RUNGIUS PAINTINGS HIT HIGH NOTES, PLEISSNER RUSHES PAST OLD RECORD AT COPLEY’S 2010 SPORTING SALE Copley Fine Art Auctions announces the strong sale results from its 2010 Sporting Sale. Paintings and decoys combined to bring $4.3 million in sales, surpassing last year's record.
News-Antique.com - Aug 13,2010 - Copley’s fifth annual summer auction was a huge success, with the much-anticipated collection of five oil paintings by Carl Rungius (1869-1959) out of the collection of H. Wendell Endicott headlining the record-breaking sale. These museum-quality works saw active participation in the room and on the overflowing phone banks, which brought outstanding results. Humpback Grizzly led the charge, realizing an auction-high sale price of $460,000 on an estimate of $300,000-$500,000. Bull Moose followed closely behind, nearing its high estimate with a sale price of $373,750 ($200,000-$400,000). "Near Summit Lake, British Columbia," a striking image of cliff-side mountain goats, sold for $316,250 on an estimate of $200,000-$400,000. The two smaller canvases brought over their high estimates, with "Coming Up the Valley" hammering at $86,250 and "Toward the Skyline – Mountain Sheep" bringing $69,000, each on a $40,000-$60,000 estimate.
The striking oil painting by Ogden M. Pleissner (1905-1983) titled "The Rapids" was the breakout of the sale, rushing past the previous high water mark for the artist of $220,000, set in 1996. "The Rapids" saw fierce competition between bidders on the phone and in the room, and finally sold to a gentleman collector in the room for $345,000, leaving its $60,000-$90,000 estimate far behind. Copley solidified its market leadership with further strong results for works by Pleissner, with "Early Morning" bettering its 2001 result at Christie’s. This 1950 calendar image previously sold for $49,350, while competitive bidding brought it up to $71,875 on a $50,000-$70,000 estimate at the Plymouth sale.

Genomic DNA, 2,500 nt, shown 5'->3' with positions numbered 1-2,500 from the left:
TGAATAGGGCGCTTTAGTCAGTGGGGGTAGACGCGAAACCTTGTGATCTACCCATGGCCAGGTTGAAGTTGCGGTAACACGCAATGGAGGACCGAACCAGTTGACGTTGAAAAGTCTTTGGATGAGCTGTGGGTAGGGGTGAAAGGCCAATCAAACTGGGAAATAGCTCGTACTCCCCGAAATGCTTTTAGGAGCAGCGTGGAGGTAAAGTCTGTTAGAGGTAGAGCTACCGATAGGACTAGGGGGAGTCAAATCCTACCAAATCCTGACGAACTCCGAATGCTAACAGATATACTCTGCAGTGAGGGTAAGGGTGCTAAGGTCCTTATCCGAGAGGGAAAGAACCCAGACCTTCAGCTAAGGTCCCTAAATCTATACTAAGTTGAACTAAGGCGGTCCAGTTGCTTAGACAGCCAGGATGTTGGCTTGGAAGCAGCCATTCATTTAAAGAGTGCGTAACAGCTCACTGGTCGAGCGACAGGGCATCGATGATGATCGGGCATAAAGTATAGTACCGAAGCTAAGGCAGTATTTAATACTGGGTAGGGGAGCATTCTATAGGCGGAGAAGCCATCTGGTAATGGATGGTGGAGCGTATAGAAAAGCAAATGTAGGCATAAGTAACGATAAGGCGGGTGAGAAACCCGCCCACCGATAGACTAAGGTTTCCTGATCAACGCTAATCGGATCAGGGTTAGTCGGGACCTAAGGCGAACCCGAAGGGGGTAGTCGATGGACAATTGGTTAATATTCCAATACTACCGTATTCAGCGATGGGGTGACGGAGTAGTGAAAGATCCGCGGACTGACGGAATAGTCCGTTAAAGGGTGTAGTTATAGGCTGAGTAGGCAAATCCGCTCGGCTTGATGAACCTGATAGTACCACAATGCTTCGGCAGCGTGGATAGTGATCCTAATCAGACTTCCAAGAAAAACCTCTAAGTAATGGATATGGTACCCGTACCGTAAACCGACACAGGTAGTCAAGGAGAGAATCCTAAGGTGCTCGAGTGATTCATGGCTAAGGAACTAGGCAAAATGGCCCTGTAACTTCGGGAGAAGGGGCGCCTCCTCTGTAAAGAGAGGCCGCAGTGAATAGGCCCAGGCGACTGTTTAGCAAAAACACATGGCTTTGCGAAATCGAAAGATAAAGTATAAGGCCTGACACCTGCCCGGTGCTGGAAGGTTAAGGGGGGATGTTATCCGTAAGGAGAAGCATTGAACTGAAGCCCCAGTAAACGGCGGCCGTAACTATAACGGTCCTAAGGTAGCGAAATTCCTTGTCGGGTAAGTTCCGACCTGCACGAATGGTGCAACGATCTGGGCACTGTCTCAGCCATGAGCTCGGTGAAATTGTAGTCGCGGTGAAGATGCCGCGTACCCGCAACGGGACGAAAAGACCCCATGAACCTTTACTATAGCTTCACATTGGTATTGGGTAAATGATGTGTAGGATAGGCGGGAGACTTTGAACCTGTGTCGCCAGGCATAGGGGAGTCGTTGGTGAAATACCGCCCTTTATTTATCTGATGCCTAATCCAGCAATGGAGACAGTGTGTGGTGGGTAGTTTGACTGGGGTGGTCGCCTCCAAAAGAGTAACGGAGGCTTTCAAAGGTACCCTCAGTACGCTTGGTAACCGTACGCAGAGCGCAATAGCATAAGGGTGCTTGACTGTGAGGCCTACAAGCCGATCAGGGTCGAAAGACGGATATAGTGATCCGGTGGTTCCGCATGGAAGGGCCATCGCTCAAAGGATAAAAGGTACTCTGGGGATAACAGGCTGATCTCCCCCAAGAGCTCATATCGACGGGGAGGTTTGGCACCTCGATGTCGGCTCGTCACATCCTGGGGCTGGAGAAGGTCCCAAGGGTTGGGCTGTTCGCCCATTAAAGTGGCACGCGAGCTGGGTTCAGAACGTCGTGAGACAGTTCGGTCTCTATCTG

Etchings by Boston artist Frank W. Benson (1862-1951) continued to be in high demand, and the notable offering of each of the “Big Four” etchings achieved strong results. "The Gunner" led the way with what is believed to be an auction record for any etching by the artist, selling for $21,850 on a $10,000-$15,000 estimate. "Old Tom" and "Marsh Gunner" each sold for $11,500, within their $10,000-$15,000 estimates, and "Winter Wildfowling" exceeded expectations, fetching $10,925 on a $5,000-$10,000 estimate. Benson’s exceptional watercolors also proved to be popular, with the best image "Two Duck Hunters" selling over its $60,000-$90,000 estimate for $92,000 to a collector in the room. The fishing scene "Poling Out" was a relative bargain, estimated at $60,000-$90,000 and selling just above the low mark for $69,000.
This year’s sale included a significant offering of works by notable British sporting artists, and international participation in the bidding helped eighteen of the nineteen original watercolors by Archibald Thorburn (1860-1935) to find homes, with most selling within their estimates. The striking bird of prey "Gyrfalcon" sold for $7,475, over its estimate of $4,000-$7,000. Works by Sir Peter Markham Scott (1909-1989) also performed well, with "Curlew’s Early" bringing $9,200 on an $8,000-$10,000 estimate and "Pinkfeet" surpassing its estimate of $4,000-$6,000 with a sale price of $8,625.
Other highlights included strong results from American dog painters Percival Rosseau (1859-1937) and Edmund H. Osthaus (1858-1928). A small painting of two English Setters by Rosseau brought $15,525 on a $10,000-$15,000 estimate. Osthaus’ oil of two setters with haystacks